Another Case Study of a Ruined Lawyer’s Life And His Rationalizations

Josh was kind enough to share his story publicly. He’s a 36 year old lawyer who went to law school in the hopes of upgrading his lifestyle. But like many others before him, he was in for a rude awakening which has negatively affected his personal life and forced him to say “fuck it” alter his life perspectives.  

Prior to law school, Josh had a steady job with health insurance, a 401K, and had no debt. He was living with his girlfriend and her parents offered to front the wedding expenses. His “prospects were looking good”.

Josh then went to law school (and a top tier school at that) thinking it would lead to greener pastures. He married his girlfriend, had two children and bought a condo. He had a realistic career plan in public service work (assuming he is being truthful and not harboring the “Biglaw $160,000 or Bust” mentality. I’ll get more into that later). But he ran into the familiar problems facing 90% of law school graduates who don’t graduate in the top 10% of their class. He hopped from job to job (each with its own problems), tried his hand in solo practice resulting in unpaid taxes, and his student loan and credit card debt continued to grow. He divorced and left his house while agreeing to pay a portion of the mortgage for a while.

He sums up his current situation:

And now, fifteen years after graduating from college, I’m living very much like I did back then, and very much like recent college graduates today. My [new] girlfriend and I just moved into to a 2.5-bedroom apartment in a converted factory building. Our rent is $900 a month. We live in the second-poorest neighborhood in one of the poorest cities in the country. We love New York and Boston, but are satisfied with Hartford’s small but accessible art and music scenes. We play in a band. We share a 17-year-old truck that we almost never drive. We slowly pay our debts.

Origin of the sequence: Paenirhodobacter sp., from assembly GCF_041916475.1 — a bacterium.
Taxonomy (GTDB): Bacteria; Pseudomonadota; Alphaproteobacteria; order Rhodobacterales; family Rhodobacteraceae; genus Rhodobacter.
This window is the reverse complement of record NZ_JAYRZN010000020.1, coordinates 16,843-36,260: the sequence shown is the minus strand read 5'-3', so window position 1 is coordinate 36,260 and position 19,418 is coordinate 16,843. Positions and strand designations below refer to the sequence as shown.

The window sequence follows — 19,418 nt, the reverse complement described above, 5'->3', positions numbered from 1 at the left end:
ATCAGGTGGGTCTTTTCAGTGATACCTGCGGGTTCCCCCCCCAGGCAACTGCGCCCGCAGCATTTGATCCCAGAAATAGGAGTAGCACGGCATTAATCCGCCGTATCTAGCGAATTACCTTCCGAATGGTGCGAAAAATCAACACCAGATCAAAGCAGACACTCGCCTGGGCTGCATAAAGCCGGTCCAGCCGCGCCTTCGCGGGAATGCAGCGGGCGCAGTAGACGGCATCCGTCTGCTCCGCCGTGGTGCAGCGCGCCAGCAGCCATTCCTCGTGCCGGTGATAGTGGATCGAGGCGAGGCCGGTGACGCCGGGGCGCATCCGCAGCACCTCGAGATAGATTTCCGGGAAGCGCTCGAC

Of course, I make more money than most Millennials [$70,000 from the article], but my expenses include not only the usual $400 monthly loan payment, but an $800 monthly subsidy of my ex-wife’s mortgage and a $208 monthly installment payment to the IRS. And my girlfriend and I have two deadbeat roommates who eat a ton and don’t pitch in at all: my two sons, six and nine years old.

A few commenters say that Josh put himself into this situation because of his rash decisions. He and his girlfriend should have delayed marriage and having children until they both had stable careers. Same for buying the condo. But like the typical special snowflake, everything was going well for Josh and he figured that going to law school would be one more financially sound decision.

Spoilers aside, in the end, Josh pulls through and imparts his wisdom to the young and the clueless: